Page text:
Commentary

2 Apple Investors Call On It To Counter Teens' iPhone Addiction

The Apple iPhone is far and away the most popular mobile device among teens — too popular, in fact, according to two of the company’s investors who are calling on the company to study its “unintentional negative consequences.”

“In a letter to the smartphone maker dated Jan. 6, activist investor Jana Partners LLC and the California State Teachers’ Retirement System [CSTRS] urged Apple to create ways for parents to restrict children’s access to their mobile phones. They also want the company to study the effects of heavy usage on mental health,” reports Luke Kawa for Bloomberg.

According to the open letter posted to the website thinkdifferentlyaboutkids.com, “78% of teens check their phones at least hourly and 50% report feeling ‘addicted' to their phones. It would defy common sense to argue that this level of usage, by children whose brains are still developing, is not having at least some impact, or that the maker of such a powerful product has no role to play in helping parents to ensure it is being used optimally.  It is also no secret that social media sites and applications for which the iPhone and iPad are a primary gateway are usually designed to be as addictive and time-consuming as possible, as many of their original creators have publicly acknowledged.”

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Collectively, Jana and CSTRS own approximately $2 billion in value of shares of Apple. 

In partnership with several experts and citing a number of studies, they write: “We have reviewed the evidence and we believe there is a clear need for Apple to offer parents more choices and tools to help them ensure that young consumers are using your products in an optimal manner.  By doing so, we believe Apple would once again be playing a pioneering role, this time by setting an example about the obligations of technology companies to their youngest customers.”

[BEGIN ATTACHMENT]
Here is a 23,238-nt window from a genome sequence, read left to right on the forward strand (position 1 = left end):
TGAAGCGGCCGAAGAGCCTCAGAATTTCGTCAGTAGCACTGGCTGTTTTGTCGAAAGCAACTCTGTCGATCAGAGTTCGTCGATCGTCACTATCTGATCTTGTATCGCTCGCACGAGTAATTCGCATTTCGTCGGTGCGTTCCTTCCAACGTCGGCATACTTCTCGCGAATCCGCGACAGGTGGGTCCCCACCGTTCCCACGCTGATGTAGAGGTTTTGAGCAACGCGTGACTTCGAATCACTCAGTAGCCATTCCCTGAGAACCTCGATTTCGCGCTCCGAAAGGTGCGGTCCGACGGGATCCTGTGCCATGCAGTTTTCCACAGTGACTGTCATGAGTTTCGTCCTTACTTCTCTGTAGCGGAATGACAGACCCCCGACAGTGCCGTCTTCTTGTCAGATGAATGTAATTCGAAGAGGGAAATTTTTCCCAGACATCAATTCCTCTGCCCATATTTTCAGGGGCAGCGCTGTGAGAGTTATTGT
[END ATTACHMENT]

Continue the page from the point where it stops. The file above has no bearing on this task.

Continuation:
Why focus on Apple (besides the fact that it’s “a company that prides itself on values like inclusiveness, quality education, environmental protection, and supplier responsibility”)?

Piper Jaffray's semiannual teen survey, which pulled in 6,100 teens across 44 states in the U.S. with an average age of 15.9 years this fall, found that 78% of teens surveyed own an iPhone, up 2% from the spring 2017 survey. And 82% of teens said their next smartphone will be an iPhone, the highest amount of interest ever noted in one of these surveys,” according to coverage in MacRumors

“The Apple push is a preamble to a new several-billion-dollar fund Jana is seeking to raise this year to target companies it believes can be better corporate citizens. It is the first instance of a big Wall Street activist seeking to profit from the kind of social-responsibility campaign typically associated with a small fringe of investors,” David Benoit reports for the Wall Street Journal.

“The Apple campaign would be unusual for an activist like Jana, which normally urges companies to make financial changes. But the investors believe that Apple’s highflying stock could be hurt in coming decades if it faces a backlash and that proactive moves could generate goodwill and keep consumers loyal to Apple brands,” Benoit continues.

It's not the device itself that's nefarious, of course. It’s what apps you use, and how you use them.

In the New York Times this morning, Natasha Singer writes about Sweatcoin, a free fitness app that got her walking out of her home on a recent frigid day to tally up enough points — “sweatcoins” they’re called — to earn a goody such as Fitbits, anti-gravity yoga classes and, yes, iPhones and Apple Watches.

The app has some bugs to work out — it evidently shortchanges users on how many steps they actually take — but its virtue is that more than virtue is its reward. Sweatcoin’s “first premise is that physical movement has economic value,” Anton Derlyatka, a Sweatcoin co-founder, tells Singer.

So, too, do the social media apps, of course — but it's nearly entirely to the benefit of Snapchat, Facebook, Instagram, Twitter and the brands that use them to reach a society incessantly addicted to mindless chatter, consensual as it may be.

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